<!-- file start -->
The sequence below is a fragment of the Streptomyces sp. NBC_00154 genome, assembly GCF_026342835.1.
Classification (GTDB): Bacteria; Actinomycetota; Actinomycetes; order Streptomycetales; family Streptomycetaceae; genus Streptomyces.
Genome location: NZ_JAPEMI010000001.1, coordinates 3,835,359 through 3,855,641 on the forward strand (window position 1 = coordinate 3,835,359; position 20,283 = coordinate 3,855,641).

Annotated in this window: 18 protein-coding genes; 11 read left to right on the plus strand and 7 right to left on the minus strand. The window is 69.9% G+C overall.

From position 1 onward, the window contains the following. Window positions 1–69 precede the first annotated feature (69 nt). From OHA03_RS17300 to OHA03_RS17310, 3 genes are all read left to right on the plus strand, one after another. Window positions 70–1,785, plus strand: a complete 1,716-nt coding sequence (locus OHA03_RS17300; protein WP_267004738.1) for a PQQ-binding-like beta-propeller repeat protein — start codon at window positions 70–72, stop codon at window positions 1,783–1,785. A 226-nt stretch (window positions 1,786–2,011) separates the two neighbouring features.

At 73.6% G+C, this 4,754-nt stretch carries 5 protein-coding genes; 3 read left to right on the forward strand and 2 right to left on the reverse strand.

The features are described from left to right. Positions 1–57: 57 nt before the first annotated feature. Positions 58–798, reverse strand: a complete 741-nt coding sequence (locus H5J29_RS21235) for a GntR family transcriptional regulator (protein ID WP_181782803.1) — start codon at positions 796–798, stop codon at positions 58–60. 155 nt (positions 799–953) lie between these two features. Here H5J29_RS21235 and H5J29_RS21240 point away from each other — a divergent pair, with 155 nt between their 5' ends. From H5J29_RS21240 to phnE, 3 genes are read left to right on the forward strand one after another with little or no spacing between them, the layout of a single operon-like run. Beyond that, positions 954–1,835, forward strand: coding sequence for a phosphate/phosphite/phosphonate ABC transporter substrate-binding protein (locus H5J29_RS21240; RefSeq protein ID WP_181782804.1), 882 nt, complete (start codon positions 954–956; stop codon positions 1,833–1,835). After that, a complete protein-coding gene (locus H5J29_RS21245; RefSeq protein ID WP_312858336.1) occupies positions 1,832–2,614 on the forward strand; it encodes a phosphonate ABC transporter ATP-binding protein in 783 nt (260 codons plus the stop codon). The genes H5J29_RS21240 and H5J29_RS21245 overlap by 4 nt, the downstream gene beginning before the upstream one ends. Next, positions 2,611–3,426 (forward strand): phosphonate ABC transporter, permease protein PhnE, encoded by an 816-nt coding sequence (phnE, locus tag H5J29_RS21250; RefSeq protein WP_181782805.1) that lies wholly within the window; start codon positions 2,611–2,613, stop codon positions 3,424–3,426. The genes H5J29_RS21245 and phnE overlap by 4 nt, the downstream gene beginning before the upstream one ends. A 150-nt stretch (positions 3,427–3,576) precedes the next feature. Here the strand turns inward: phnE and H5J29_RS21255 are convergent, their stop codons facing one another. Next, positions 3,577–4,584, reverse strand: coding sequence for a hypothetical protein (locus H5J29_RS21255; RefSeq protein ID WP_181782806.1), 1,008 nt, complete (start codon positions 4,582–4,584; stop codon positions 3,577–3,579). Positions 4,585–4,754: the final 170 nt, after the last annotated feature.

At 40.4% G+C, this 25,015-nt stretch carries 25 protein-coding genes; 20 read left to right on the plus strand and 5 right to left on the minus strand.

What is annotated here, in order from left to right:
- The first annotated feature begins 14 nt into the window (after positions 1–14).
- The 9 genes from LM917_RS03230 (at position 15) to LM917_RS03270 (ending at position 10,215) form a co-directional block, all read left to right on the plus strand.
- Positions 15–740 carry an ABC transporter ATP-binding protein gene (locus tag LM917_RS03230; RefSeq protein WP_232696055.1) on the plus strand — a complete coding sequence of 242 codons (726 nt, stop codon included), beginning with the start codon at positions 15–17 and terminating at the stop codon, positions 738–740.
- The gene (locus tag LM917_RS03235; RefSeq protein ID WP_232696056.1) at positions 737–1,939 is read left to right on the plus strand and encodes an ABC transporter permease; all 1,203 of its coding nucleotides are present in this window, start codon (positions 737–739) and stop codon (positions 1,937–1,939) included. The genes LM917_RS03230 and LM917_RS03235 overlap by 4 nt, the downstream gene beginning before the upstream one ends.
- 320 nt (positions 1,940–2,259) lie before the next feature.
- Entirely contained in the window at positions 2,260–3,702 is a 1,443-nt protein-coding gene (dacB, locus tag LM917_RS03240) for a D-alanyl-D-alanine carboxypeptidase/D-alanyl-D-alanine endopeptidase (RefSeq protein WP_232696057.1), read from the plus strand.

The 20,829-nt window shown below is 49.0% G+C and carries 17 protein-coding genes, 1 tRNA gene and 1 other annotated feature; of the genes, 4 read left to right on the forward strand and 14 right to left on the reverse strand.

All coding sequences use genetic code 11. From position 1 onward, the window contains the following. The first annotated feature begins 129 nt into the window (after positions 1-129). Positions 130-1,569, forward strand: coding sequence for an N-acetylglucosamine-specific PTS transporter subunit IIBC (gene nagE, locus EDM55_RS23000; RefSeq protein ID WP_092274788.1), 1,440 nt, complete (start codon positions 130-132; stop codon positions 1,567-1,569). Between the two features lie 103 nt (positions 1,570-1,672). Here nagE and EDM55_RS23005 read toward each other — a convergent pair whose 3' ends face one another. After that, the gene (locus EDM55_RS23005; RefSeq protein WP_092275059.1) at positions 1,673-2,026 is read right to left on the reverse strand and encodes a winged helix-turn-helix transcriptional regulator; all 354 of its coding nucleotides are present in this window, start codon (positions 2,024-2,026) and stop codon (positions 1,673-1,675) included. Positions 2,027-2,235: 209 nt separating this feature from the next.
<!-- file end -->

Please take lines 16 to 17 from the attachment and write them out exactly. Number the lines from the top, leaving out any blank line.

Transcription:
The 20,829-nt window shown below is 49.0% G+C and carries 17 protein-coding genes, 1 tRNA gene and 1 other annotated feature; of the genes, 4 read left to right on the forward strand and 14 right to left on the reverse strand.

All coding sequences use genetic code 11. From position 1 onward, the window contains the following. The first annotated feature begins 129 nt into the window (after positions 1-129). Positions 130-1,569, forward strand: coding sequence for an N-acetylglucosamine-specific PTS transporter subunit IIBC (gene nagE, locus EDM55_RS23000; RefSeq protein ID WP_092274788.1), 1,440 nt, complete (start codon positions 130-132; stop codon positions 1,567-1,569). Between the two features lie 103 nt (positions 1,570-1,672). Here nagE and EDM55_RS23005 read toward each other — a convergent pair whose 3' ends face one another. After that, the gene (locus EDM55_RS23005; RefSeq protein WP_092275059.1) at positions 1,673-2,026 is read right to left on the reverse strand and encodes a winged helix-turn-helix transcriptional regulator; all 354 of its coding nucleotides are present in this window, start codon (positions 2,024-2,026) and stop codon (positions 1,673-1,675) included. Positions 2,027-2,235: 209 nt separating this feature from the next.